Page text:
from Wiktionary, Creative Commons Attribution/Share-Alike License
- adj. Alternative form of bucolic.
from the GNU version of the Collaborative International Dictionary of English
- adj. Bucolic.
from The Century Dictionary and Cyclopedia
- Same as bucolic.
Sorry, no etymologies found.
“I am she, O most bucolical juvenal, under whose charge are placed the milky mothers of the herd.”
He tried employment: he pottered about the little farm, advising and helping, -- and that so zealously that the landlord retired altogether from that department, and Griffith, instead of he, became Mercy's ally, agricultural and bucolical.
QUOTATION: I am she, O most bucolical juvenal, under whose charge are placed the milky mothers of the herd.
_ "Of incredible bashfulness and bucolical appearance."
It appears that Mister CRUM, though endowed with a somewhat sheepish and bucolical exterior, is of tip-top Scottish caste and lineage, and the landed proprietor.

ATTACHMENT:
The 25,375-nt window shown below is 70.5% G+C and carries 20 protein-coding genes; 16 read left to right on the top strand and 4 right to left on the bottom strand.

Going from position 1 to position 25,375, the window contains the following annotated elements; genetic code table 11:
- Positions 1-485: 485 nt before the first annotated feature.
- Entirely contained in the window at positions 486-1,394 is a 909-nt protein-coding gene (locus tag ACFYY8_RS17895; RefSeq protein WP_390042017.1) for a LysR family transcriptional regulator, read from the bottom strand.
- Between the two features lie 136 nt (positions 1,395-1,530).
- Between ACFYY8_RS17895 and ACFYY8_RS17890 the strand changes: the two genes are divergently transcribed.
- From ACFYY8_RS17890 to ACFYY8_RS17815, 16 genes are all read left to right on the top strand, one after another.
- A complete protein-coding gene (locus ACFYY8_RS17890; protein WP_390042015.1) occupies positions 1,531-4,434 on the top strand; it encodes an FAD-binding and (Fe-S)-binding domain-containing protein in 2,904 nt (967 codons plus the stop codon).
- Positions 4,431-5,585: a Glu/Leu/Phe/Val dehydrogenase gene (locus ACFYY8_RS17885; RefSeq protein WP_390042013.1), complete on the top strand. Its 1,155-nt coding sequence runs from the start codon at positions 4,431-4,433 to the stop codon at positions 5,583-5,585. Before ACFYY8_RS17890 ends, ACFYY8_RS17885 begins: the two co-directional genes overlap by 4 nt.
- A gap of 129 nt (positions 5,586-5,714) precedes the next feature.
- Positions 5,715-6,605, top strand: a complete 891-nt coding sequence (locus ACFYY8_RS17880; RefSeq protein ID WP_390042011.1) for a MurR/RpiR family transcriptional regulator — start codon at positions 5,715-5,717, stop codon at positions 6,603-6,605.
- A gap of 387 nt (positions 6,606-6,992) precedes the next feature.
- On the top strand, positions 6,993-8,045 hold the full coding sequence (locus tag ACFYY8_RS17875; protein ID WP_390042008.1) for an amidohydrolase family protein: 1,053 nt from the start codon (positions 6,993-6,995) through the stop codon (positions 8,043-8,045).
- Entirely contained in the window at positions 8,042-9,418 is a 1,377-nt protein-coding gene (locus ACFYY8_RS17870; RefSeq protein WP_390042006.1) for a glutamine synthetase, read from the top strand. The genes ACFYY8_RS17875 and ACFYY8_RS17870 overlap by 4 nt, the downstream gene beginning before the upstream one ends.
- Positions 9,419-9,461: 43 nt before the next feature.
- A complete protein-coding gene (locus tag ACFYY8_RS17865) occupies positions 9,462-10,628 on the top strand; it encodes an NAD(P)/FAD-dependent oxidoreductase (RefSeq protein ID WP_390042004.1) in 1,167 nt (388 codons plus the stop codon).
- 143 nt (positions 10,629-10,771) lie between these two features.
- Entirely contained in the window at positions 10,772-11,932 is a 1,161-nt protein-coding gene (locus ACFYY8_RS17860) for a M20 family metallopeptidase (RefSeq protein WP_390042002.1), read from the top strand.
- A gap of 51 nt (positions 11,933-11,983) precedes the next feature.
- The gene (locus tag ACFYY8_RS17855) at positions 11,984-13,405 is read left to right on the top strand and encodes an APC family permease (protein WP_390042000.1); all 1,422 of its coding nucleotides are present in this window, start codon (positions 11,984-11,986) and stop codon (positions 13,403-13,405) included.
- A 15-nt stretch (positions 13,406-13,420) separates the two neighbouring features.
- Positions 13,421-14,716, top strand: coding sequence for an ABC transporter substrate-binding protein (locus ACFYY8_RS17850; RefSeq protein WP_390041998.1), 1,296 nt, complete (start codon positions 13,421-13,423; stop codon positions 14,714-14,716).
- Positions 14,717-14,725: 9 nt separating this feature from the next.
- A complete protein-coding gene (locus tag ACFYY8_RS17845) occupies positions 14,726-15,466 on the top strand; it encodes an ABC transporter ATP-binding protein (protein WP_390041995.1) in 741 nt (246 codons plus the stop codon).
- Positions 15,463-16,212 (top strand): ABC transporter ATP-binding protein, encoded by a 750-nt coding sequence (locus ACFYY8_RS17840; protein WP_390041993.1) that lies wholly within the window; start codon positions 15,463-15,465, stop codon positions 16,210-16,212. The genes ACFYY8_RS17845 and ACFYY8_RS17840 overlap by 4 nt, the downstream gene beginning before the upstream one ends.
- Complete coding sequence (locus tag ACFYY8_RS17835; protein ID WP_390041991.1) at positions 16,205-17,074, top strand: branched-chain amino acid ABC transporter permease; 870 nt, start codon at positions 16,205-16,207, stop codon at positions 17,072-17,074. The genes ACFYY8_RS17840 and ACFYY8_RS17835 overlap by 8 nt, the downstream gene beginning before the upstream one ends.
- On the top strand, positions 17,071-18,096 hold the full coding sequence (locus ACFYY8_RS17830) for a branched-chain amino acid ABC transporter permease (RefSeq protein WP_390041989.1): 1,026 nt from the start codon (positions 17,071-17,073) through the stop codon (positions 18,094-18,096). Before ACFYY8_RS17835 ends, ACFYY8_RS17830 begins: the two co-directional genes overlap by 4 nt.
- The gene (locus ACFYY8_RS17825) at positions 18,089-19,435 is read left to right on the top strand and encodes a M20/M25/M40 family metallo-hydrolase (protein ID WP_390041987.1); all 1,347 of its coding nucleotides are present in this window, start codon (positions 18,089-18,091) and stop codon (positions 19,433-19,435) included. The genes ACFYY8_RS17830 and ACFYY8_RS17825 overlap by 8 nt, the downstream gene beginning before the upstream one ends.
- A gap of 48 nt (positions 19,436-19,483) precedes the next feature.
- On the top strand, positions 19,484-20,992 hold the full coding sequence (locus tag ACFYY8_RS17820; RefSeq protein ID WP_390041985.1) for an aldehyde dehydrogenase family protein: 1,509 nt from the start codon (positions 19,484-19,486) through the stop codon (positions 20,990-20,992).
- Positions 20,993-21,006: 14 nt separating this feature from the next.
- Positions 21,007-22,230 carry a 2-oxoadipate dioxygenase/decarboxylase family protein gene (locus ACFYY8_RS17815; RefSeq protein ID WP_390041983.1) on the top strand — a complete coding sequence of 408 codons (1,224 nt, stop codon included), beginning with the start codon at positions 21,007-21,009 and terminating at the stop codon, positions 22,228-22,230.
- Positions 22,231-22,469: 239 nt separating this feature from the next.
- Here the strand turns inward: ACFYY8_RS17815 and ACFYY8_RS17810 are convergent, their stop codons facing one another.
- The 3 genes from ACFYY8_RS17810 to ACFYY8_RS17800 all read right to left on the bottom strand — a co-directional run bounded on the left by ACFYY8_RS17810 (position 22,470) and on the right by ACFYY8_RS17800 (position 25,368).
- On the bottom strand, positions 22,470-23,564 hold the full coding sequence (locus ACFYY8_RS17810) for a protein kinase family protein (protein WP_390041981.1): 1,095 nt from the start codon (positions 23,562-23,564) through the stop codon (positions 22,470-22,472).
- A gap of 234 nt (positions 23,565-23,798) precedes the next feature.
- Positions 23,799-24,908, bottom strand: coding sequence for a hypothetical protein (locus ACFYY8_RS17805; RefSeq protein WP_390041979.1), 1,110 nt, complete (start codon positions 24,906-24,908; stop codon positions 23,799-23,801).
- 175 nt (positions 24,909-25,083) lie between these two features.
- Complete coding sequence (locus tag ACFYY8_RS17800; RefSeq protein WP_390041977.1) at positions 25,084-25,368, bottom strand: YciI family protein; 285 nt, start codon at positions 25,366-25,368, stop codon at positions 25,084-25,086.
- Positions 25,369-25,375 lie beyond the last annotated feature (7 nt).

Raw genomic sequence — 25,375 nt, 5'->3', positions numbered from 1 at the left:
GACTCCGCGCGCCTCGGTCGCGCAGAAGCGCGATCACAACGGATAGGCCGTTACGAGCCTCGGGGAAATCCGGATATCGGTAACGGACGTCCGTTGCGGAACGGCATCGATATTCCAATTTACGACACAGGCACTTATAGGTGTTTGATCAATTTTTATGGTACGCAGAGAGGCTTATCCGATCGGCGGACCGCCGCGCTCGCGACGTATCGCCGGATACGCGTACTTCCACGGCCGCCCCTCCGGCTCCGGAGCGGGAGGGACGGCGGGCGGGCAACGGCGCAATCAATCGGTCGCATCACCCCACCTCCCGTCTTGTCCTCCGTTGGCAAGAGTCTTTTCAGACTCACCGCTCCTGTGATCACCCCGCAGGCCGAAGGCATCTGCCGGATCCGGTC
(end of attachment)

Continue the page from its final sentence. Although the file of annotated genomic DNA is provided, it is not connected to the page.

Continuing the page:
A certain local young laird, of incredible bashfulness and bucolical appearance, is a frequent visitor at the manse, and the fervent admirer of Miss WEE-WEE, who cannot endure the tedium of his society, and is constantly endeavouring to escape therefrom.
The second year of Percy's absence there could be no doubt that three or four bucolical hearts were turned on her account.
It so happened that on every side of George but one were nomads, shepherd-kings -- fellows with a thousand head of horned cattle, and sheep like white pebbles by the sea; but on his right hand was another small bucolical, a Scotchman, who had started with less means than himself, and was slowly working his way, making a halfpenny and saving a penny after the manner of his nation.
I wonder whether that bucolical grasshopper, who is so enamoured of the hop and jump that he calls 'progress,' classes the society of the Mormons among the evidences of civilized advancement?
I wonder whether that bucolical grasshopper, who is so enamoured of the hop and jump that he calls